"I believe it is possible that we will actually see a cut towards the end of the year - perhaps 50 basis points in October and 50bp in December. But there is no increase on the horizon," says Botha. With inflation forecast to peak at around 5.6% in the second quarter of 2007, there is no need for the bank to keep raising interest rates, he adds.

Nonetheless, the reduced interest rate differential still looks fairly attractive - particularly given that the Bank of Japan has hinted that any further rate increases will occur gradually. In fact, the rand rallied against the dollar in the first three weeks of February, rising from R7.32 on January 29 to R7.09 on February 26. Much of this was attributed to rising metal prices (South Africa is the world's largest producer of gold and platinum), as well as renewed interest from emerging market investors.

It's not the narrowing interest rate differential that may end up being the biggest deterrent to carry trades - it's the volatility of the rand. Over the past year, the currency displayed 14.8% annual volatility - higher than any major G-10 currency, and even higher than major emerging market currencies such as the Brazilian real, Indian rupee, Indonesian rupiah and Turkish lira. And that was a relatively quiet year. "In the past, in 1999 to 2001, we have seen 3-4% daily movement in the rand," says Investec's Barrow. "The past two years have not really been volatile compared with those periods."

Mark Fennell, London-based director of emerging market derivatives and bonds at interdealer broker Tradition, says this volatility could discourage investors from entering into rand carry trades: "The problem is that the currency fluctuation has been considerable. The very best carry trade is the yen/rand pair - that has had a 6% or 6.5% pick-up. But we have seen volatility of 30% at its worst. For most international banks, that is a good reason not to do that trade." Here, there is no conflict between the government's macroeconomic objectives and the desires of offshore investors pursuing carry trade strategies. Mbeki blamed volatility, as well as the strong rand, for poor export performance. Despite its relatively non-interventionist reputation, the South African Reserve Bank has acted to keep the rand from appreciating in the past.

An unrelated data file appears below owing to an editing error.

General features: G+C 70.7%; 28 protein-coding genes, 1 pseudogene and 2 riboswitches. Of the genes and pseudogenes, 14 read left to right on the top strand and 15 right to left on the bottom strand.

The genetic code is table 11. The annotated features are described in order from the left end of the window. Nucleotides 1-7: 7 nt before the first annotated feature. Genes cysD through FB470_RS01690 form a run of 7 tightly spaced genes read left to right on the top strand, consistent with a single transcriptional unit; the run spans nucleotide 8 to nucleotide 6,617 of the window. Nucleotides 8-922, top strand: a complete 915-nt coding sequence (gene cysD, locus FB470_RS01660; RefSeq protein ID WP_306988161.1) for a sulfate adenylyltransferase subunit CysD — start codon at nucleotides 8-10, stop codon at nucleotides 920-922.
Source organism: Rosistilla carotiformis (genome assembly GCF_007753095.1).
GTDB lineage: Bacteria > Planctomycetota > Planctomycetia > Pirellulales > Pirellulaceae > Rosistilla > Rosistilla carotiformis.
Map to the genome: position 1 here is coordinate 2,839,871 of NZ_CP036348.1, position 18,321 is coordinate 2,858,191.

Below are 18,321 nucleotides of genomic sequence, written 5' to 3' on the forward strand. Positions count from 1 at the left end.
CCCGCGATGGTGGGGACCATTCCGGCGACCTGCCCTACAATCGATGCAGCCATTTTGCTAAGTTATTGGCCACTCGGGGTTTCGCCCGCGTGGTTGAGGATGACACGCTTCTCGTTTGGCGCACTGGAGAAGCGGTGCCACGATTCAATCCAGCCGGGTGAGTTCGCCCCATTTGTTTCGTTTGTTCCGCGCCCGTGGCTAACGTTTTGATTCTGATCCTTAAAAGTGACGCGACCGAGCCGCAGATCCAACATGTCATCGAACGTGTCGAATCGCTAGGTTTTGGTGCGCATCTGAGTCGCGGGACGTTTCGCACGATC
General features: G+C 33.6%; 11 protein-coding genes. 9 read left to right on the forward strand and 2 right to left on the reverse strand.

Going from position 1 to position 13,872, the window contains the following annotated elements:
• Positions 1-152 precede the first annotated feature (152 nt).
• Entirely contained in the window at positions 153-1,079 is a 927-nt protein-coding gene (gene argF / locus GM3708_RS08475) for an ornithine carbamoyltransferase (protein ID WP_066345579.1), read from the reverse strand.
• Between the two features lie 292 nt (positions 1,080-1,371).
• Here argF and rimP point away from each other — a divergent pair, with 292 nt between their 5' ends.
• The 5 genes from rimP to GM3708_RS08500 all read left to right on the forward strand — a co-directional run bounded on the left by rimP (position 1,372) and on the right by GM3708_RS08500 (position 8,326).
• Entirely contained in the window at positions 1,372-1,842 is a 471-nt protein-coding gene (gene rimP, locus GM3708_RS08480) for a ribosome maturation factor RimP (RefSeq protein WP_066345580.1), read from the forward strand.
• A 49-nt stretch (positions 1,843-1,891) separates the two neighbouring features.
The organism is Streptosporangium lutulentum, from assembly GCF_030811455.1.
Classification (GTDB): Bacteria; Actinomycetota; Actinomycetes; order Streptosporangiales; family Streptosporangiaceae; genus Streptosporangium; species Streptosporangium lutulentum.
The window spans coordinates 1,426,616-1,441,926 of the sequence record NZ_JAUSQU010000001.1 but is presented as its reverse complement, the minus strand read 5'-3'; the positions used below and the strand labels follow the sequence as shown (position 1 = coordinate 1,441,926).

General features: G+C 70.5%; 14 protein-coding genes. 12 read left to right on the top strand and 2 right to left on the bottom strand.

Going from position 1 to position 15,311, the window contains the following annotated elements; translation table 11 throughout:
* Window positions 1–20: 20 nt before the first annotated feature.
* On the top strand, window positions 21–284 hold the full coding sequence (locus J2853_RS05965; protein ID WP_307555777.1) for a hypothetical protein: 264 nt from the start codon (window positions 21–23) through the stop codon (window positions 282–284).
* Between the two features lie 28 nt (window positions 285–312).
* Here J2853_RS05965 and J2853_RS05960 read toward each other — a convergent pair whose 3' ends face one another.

"The government has been keeping a base on the down side," says Tradition's Fennell. "When the rand was trading at around R6 to the dollar, they were quite prominent to keep it above R6, and they're now quite prominent around R7- 7.10. It tends to get bought up quite aggressively around that level."

Accumulation

Late 2006 saw strong accumulation of foreign currency reserves by the country's central bank - $596 million in December alone, the highest amount for 18 months, according to figures from the South African Reserve Bank.

Many bankers, however, believe there is little the South African authorities can do to dampen rand volatility. "It is not that they won't act, but that they can't," says one Johannesburg-based banker.

There is another problem. Much of the carry trade flow is invested in high-grade rand assets, such as government bonds. But supply of these securities is falling behind demand, says Fennell. "We have a liquidity problem at the moment with government stocks - there is not enough issuance. Any investment in rand government bonds from offshore is a problem because there isn't enough to supply the natural onshore demand."

Any further unwinding of existing carry trade positions could contribute to a weaker rand. However, it is not expected to cause increased volatility in the exchange rate. In its 2006 annual report, published in June, the Bank of International Settlements pointed out: "The effect of the reversal of carry trade positions on exchange rate volatility is hard to predict and depends, inter alia, on the speed with which these positions are closed. In some cases, the gradual unwinding of carry trades caused visible changes in exchange rates without a sizeable impact on short-term volatility."

For instance, the New Zealand dollar dropped 12% against the US dollar in 25 days in early 2006, while the Icelandic krona fell 23% over the same period - both attributed to the unwinding of massive carry trade positions.

With so many factors turning against it, is the carry trade likely to remain a major focus for investors? Investec's Barrow thinks not: "In my opinion, the carry trade was a historical fluke."